Damn! Damn! Damn! We have to be the messengers of bad news – And hopefully, you won’t kill the messenger!
What news has sparked such an infuriated reaction?
Gmail has started complying with DMARC policy!
Well… truth be told, this was bound to happen sooner or later! It was just a matter of time until Gmail started complying with DMARC policy. Yahoo and AOL had already done it!
Probably, all the free email servers (ex: Hotmail) will end up complying with DMARC policy too. They have to minimize spam attacks and fraudulent emails!
So… this is a bad thing, but it is also a good one! First, let’s look at the not-so-bright side and see how it can be overcome.
Gmail compliance with DMARC policy: what does this mean for you?
It may be a bad thing! From June 2016 on, and if you don’t do anything, your email campaigns may be disrupted. In a few moments, we’ll see how to overcome this, but first let’s see why this may be a problem…
And we will start from the beginning, because we don’t all have to be experts in DMARC!
To begin with:
- #1 Gmail belongs to Google – we all know this – therefore it is hosted in a Google server
- #2 E-goi is hosted in a server outside Google – the same is true for any other provider – therefore, let’s call it @provider.com
- #3 If your email is @gmail.com, it is hosted in a Google server
What happens when you send emails… from your account @provider.com… and your email (the sender of your email campaigns) is @gmail.com?
- #1 Your emails are sent through the server @provider.com
- #2 Email servers (from the recipients of your email campaigns), when receiving your emails, they will check if they were sent through the Google server (because your email is @gmail.com)
- #3 Because @gmail.com is different from @provider.com, email servers (from recipients) will reject your emails – this has started happening in June 2016
In practice… your emails (if the sender is @gmail.com) will never get to the recipients. They will be rejected!
What can you do to avoid your emails from being rejected?
The best thing to do is to have an email with your own domain (a corporate email).
For instance @mydomain.com
“What?! So if I have an email @mydomain.com I will ensure that my emails will be delivered? How is that so?”
You’re right. Let’s be clearer.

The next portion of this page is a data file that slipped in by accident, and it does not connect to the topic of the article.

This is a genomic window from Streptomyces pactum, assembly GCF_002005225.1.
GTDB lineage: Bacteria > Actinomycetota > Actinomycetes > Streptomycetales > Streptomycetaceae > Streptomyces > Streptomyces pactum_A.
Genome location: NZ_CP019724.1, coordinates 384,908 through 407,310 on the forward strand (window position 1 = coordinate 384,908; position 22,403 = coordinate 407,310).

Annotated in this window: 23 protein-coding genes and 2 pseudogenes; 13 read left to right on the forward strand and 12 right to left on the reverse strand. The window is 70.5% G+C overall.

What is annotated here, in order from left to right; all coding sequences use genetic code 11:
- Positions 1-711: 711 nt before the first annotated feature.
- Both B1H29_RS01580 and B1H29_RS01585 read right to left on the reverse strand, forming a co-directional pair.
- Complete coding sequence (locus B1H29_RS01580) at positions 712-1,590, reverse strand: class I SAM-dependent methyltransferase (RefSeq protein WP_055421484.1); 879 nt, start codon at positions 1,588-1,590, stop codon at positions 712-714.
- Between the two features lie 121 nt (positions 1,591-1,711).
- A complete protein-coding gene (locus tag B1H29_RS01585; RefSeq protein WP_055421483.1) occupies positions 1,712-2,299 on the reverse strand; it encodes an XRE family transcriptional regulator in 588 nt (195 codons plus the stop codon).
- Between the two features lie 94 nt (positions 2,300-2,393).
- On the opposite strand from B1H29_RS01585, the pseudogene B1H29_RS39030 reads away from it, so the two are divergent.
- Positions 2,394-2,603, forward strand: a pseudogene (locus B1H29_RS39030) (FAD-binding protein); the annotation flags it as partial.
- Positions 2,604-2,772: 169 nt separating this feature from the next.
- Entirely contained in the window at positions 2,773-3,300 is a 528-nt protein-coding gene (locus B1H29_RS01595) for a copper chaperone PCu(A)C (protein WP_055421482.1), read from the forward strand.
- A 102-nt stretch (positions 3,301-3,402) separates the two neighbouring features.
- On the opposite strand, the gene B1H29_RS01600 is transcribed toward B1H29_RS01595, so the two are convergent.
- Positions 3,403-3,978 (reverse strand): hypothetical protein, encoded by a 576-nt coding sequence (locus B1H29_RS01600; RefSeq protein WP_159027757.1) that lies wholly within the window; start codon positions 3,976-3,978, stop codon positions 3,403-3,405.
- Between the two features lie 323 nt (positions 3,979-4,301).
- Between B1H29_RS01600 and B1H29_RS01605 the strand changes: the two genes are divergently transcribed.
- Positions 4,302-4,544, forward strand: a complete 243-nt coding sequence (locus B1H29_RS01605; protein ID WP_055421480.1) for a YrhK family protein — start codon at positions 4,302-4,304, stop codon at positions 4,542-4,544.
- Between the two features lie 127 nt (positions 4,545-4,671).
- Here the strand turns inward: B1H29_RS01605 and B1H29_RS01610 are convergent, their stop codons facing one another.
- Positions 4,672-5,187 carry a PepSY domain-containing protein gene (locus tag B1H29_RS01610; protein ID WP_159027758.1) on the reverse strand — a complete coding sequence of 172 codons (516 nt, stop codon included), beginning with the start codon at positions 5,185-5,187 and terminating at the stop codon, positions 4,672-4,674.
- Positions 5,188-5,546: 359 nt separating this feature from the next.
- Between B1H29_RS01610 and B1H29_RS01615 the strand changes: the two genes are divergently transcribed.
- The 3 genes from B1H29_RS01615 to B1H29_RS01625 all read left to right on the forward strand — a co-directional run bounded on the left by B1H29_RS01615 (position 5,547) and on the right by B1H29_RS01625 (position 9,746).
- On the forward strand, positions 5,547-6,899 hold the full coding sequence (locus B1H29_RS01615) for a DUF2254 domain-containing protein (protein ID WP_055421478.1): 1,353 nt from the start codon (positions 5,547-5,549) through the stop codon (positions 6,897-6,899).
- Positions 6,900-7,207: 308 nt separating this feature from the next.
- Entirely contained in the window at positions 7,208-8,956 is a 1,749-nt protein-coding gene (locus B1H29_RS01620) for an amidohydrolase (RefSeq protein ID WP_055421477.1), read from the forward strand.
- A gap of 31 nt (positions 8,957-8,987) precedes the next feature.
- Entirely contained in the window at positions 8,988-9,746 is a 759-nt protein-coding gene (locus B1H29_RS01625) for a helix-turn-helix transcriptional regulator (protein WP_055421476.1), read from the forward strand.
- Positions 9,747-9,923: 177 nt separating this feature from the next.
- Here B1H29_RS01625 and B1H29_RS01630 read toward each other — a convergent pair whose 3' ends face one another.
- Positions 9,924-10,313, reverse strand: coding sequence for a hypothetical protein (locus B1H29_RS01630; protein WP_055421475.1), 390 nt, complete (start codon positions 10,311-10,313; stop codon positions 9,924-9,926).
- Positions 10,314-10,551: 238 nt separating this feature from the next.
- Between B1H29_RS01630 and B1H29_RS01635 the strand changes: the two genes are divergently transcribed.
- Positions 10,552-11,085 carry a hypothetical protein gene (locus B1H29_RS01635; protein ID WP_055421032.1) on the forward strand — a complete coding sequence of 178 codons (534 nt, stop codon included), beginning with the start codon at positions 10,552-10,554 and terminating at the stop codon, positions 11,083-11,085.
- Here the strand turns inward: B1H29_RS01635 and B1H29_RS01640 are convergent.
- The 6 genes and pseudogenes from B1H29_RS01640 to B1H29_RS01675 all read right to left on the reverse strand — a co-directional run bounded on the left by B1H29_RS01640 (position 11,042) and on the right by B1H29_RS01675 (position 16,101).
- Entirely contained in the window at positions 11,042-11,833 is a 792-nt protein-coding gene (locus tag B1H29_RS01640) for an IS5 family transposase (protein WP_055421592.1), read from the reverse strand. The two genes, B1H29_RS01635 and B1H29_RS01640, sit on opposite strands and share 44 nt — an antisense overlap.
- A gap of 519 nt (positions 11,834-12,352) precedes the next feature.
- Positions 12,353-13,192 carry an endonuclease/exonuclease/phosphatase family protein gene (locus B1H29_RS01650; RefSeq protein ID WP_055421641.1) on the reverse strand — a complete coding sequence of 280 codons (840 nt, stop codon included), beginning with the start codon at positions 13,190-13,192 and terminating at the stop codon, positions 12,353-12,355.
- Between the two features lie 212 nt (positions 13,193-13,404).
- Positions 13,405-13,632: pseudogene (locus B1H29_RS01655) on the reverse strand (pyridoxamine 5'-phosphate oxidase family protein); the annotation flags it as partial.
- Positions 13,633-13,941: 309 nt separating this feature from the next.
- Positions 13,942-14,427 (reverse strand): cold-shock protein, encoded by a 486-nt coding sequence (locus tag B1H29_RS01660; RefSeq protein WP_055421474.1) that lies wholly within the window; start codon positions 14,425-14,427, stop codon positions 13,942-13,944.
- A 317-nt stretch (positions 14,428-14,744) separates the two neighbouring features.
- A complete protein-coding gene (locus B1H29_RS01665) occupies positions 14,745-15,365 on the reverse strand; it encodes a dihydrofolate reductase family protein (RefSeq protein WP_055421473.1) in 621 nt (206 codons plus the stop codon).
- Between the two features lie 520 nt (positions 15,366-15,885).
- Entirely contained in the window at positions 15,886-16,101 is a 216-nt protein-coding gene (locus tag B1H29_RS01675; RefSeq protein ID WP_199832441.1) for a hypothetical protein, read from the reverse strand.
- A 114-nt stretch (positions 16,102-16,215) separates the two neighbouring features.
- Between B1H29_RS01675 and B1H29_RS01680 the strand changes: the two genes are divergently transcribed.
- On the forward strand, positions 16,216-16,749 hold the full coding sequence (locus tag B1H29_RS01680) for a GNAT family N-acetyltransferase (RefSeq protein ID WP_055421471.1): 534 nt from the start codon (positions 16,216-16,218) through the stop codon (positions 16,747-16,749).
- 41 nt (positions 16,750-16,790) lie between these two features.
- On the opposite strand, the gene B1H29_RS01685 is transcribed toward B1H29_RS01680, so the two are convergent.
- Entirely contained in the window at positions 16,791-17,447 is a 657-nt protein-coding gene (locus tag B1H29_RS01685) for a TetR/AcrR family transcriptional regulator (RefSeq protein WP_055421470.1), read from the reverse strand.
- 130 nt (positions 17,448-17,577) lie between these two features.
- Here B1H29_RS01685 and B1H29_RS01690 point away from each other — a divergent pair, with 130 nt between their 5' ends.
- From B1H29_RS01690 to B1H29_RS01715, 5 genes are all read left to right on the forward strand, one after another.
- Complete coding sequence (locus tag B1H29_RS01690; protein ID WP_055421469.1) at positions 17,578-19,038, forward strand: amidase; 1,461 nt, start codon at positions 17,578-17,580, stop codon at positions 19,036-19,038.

In fact, @mydomain.com is different from @provider.com, the problem would therefore remain! However, by authenticating your email @mydomain.com, and by keeping up with the good practices of Email Marketing, you get rid of this problem.
“So… why can’t I keep on using @gmail.com and authenticate it?!”
To authenticate your email, you need to change some configurations in the email server… but because you don’t own Google server, you can’t change anything!
You can only do it (change the configurations needed to authenticate your email) if you have an email @mydomain.com. This happens because it is in a server that is yours –you can control it and change its configurations.
To sum up:
From June 2016 on, if your email, in your E-goi account (or any other provider), is Gmail (and the same already happens with most free email providers (Yahoo, AOL)… is Gmail (and the same already happens with most free email providers (Yahoo, AOL)…
… you need to:
- #1 Change to a corporate email (@mydomain.com)
- #2 Authenticate your email @mydomain.com
Only then will you be able to ensure that your email campaigns (E-goi or from any other provider) reach the recipients! In fact, this is one of those cases where you can say (and now let’s look at the brighter side)…
… This is a blessing in disguise!
Let’s see the difference between keeping your sender with an email @gmail.com and changing it into a corporate email (@mydomain.com):
as in an odd job
as in a real business
because you are dependent on the rules of free email servers– like in this case
over the server in @mydomain.com
more of your emails will be considered spam
less of your emails will be considered spam
41,79% (*) open rate
55,51% (*) open rate
(*) results from emails sent by E-goi clients within the last months: the open rate has increased by 33%
To sum up: by changing your sender to a corporate email (@mydomain) and keeping up with the good practices of Email Marketing, you will win in several fronts ☺
Domains… servers… authentications… configurations… is this too much for you?
Don’t worry. We’ll do it for you. Contact us.